"That day was just the worst day of my life. You don't expect to get a phone call in the middle of the night telling you that your son has been shot," said Marie Steinhubl.
Steinhubl experienced every parent's worst nightmare the night her 18-year-old son Mark was shot in the head.
"He was in the ICU and we were just staring at these doors for five hours waiting for someone to come tell us something," said Steinhubl.
Miraculously Mark survived, but the road to recovery has been long.
"It was hard at first. It had me down," said Mark.
Mark doesn't remember anything about the night he was shot, but does remember having to go through surgery after surgery.
"I had a lot of problems. I had my eye sewed up because that was an area where infection could get in. I was leaking spinal fluid out of my ear, and they had to close that up. I was in intensive care for about a month and then once I was stabilized, they let me go to TIRR," said Mark.
The Memorial Herman Institute for Rehabilitation and Research is where Mark had to re-learn the basics of getting back to everyday life.
"When I was at TIRR, I had a lot of problems with having patience with myself. There was just days where I just wanted to get up and walk," said Mark.
"He was very determined to back to his life so his early goals were very small. He just set a goal everyday and tried very hard to make that happen," said Marie.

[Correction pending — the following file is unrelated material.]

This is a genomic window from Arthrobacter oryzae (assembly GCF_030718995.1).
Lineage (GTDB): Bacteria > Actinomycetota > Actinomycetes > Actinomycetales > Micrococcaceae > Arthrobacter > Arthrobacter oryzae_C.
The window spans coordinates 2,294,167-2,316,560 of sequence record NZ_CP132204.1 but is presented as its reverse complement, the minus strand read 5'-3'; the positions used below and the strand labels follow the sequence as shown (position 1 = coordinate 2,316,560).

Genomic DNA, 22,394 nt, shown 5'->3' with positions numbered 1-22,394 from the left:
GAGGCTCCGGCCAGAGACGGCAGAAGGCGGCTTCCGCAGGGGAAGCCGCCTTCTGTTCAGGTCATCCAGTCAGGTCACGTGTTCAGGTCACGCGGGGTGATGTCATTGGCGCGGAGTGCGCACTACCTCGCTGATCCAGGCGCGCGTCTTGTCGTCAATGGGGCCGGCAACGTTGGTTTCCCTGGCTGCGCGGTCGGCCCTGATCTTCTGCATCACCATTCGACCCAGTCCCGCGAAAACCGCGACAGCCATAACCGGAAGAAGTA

"They expected me to be there for six months, but I just flew through and got out," said Mark.
After just a month at TIRR, Mark was released and managed to graduate from high school in time.
"He's just a miracle. I just thank God everyday that He chose to save his life," said Marie.
Mark was still able to attend the school of his choice, Texas A&M. Just seven months after the injury, Mark enrolled in school at A&M and is perusing a degree in chemical engineering.
"My grandpa is a chemical engineer, my dad is a chemical engineer and I just like science and math so it just kind of fell into place that this is where I wanted to be," said Mark.
Mark credits his faith for getting him back on his feet.
"I prayed a lot more, I know a lot more people were praying for me. The priests from my school came in and prayed with me, gave me the sacrament of healing and they would bring communion. I feel like these things strengthened me in my journey to healing," said Mark.
And it's that faith that the Steinhubls believe will be the key in Congresswomen Gabrielle Giffords' recovery from the exact same injury.
"If she has that spiritual strength, she'll feel like she has some extra umph to get her on that healing path," said Mark.
"My advice for them would be to just take it one day at a time. Rely on your faith, rely on your friends and family and let them help you because they all really want to help you," said Marie.